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Cracking reads - classic, unexpected and revealing​



David Nicholls

£20, Hodder & Stoughton


How do you make a success of marriage? Is it possible to stay interested, attracted to and stimulated by one person for a great swathe of your life? Even asking that makes the premise of a long-term monogamous marriage seem utterly preposterous, like a primitive form of voodoo. How can anyone fulfil all your needs, forever? That’s the central question at the beating heart of Us.


The ‘us’ are Douglas and Connie. They’re the archetypal odd couple: Douglas is a buttoned-up biochemist whose life is orderly and measured, while his wife is a free-spirited artist. Essentially, this is an exploration of the eternal opposites-attract aphorism. While it holds true initially for them, long-lasting wedded bliss eludes them, something spotlighted by Connie when, just after they’ve taken a big trip around Europe with their son, she informs Douglas that she intends to leave him. This novel is much anticipated because Nicholls experienced a serious case of writer’s block after the megasuccess of his last literary-offeringturned- Hollywood-film One Day five years ago. In many ways, he covers similar terrain here, namely the complexities, expectations and difficulties of contemporary relationships. By turns moving, funny and thoughtful it lays bare what it really means to be ‘in love’.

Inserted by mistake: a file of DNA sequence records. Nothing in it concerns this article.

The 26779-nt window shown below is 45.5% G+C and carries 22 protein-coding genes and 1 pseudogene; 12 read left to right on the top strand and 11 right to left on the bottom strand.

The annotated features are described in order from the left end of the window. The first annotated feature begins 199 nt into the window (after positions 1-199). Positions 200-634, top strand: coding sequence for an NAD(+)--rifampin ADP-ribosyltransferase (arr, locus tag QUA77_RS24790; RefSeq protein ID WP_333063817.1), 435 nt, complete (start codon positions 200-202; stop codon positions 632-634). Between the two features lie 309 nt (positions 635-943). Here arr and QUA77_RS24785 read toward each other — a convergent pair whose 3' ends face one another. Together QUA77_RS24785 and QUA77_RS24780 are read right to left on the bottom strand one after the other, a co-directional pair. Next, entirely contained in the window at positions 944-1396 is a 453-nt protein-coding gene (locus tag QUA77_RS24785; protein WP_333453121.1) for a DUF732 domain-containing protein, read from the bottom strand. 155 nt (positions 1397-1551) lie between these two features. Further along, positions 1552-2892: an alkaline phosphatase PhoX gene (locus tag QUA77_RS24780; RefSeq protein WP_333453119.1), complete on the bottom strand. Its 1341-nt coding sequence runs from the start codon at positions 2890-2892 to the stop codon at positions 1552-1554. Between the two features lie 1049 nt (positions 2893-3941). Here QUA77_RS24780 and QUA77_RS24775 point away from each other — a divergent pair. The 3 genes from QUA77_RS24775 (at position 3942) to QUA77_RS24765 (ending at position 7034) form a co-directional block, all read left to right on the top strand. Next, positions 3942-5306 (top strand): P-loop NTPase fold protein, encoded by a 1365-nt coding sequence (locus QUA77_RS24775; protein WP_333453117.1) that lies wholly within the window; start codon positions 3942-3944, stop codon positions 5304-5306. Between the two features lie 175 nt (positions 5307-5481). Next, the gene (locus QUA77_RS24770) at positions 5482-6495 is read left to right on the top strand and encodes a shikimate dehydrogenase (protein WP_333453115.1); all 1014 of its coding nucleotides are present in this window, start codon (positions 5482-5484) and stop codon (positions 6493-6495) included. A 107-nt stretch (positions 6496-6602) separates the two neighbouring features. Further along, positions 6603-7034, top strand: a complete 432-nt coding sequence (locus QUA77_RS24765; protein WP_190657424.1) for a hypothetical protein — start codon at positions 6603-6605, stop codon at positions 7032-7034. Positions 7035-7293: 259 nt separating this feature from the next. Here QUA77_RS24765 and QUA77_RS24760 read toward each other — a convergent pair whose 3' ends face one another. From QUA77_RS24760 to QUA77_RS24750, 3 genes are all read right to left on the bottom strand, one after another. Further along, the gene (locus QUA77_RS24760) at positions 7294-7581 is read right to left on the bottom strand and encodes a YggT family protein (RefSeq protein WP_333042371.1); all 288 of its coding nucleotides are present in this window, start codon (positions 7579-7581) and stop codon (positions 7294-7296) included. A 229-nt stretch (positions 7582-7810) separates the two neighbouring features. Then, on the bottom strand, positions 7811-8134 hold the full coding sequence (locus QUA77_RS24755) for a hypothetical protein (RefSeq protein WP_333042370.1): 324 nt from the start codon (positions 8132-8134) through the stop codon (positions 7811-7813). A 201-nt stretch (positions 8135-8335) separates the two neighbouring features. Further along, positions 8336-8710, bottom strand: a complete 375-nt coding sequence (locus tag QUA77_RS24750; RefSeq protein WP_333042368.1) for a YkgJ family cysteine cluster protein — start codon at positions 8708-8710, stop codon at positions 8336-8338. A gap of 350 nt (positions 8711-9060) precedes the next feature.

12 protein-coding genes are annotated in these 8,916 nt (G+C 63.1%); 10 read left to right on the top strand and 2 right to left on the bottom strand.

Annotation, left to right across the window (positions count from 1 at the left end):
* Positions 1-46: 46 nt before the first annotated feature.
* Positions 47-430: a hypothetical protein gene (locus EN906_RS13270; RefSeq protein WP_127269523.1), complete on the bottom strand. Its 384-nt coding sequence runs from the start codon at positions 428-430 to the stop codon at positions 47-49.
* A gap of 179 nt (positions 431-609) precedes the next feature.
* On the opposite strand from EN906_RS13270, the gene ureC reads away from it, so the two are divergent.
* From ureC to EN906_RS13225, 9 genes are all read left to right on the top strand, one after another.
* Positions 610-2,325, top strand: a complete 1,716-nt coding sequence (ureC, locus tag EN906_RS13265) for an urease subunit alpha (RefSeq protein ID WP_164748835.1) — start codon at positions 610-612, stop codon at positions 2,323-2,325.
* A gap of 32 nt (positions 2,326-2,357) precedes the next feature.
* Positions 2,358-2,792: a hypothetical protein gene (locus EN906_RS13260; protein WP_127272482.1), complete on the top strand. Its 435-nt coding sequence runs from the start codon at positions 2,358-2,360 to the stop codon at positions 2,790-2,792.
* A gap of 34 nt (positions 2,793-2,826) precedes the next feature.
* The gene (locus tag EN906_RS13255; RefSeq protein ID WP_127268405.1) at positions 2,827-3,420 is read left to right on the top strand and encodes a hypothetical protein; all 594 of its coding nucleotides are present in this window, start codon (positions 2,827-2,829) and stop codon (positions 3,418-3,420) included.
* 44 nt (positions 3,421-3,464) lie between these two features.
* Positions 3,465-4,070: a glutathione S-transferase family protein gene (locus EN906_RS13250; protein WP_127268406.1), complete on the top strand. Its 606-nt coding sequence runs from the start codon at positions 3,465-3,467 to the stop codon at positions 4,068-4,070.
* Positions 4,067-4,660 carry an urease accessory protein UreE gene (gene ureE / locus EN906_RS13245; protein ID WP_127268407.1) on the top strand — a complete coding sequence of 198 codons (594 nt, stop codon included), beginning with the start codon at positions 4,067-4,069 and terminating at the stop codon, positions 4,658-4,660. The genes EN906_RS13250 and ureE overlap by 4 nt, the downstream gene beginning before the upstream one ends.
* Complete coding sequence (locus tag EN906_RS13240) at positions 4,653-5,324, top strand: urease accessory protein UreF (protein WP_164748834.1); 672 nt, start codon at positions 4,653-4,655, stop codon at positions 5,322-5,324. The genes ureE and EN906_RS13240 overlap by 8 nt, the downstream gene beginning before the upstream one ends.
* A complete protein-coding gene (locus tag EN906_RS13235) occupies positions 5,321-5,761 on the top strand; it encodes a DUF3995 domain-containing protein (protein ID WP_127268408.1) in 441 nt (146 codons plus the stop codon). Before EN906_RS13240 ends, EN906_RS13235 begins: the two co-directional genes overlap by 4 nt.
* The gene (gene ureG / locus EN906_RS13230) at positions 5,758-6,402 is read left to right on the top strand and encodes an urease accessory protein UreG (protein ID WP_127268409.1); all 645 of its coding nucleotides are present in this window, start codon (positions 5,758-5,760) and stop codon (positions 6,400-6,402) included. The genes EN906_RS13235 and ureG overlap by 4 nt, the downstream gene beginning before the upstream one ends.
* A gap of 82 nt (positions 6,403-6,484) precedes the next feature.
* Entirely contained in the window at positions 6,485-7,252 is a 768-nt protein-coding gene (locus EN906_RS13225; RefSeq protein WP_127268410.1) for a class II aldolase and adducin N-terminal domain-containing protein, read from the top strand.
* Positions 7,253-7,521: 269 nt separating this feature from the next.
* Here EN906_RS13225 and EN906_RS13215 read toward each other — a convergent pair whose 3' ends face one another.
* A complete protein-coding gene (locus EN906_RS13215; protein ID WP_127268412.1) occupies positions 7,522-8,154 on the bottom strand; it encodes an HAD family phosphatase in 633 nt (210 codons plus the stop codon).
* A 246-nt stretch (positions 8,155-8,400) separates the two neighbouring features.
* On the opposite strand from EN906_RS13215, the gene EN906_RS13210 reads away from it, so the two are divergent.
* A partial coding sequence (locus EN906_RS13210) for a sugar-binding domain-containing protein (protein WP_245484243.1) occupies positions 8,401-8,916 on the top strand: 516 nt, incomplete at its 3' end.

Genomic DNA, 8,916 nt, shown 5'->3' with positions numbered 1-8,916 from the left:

Gareth Thomas

£20, Ebury Press


If you shouldn’t judge a book by its cover, then maybe you should judge it by its title because here it succinctly sums up exactly where rugby legend Gareth Thomas is at in his life at the moment. He didn’t always feel pride about who he is, though, as this autobiography attests.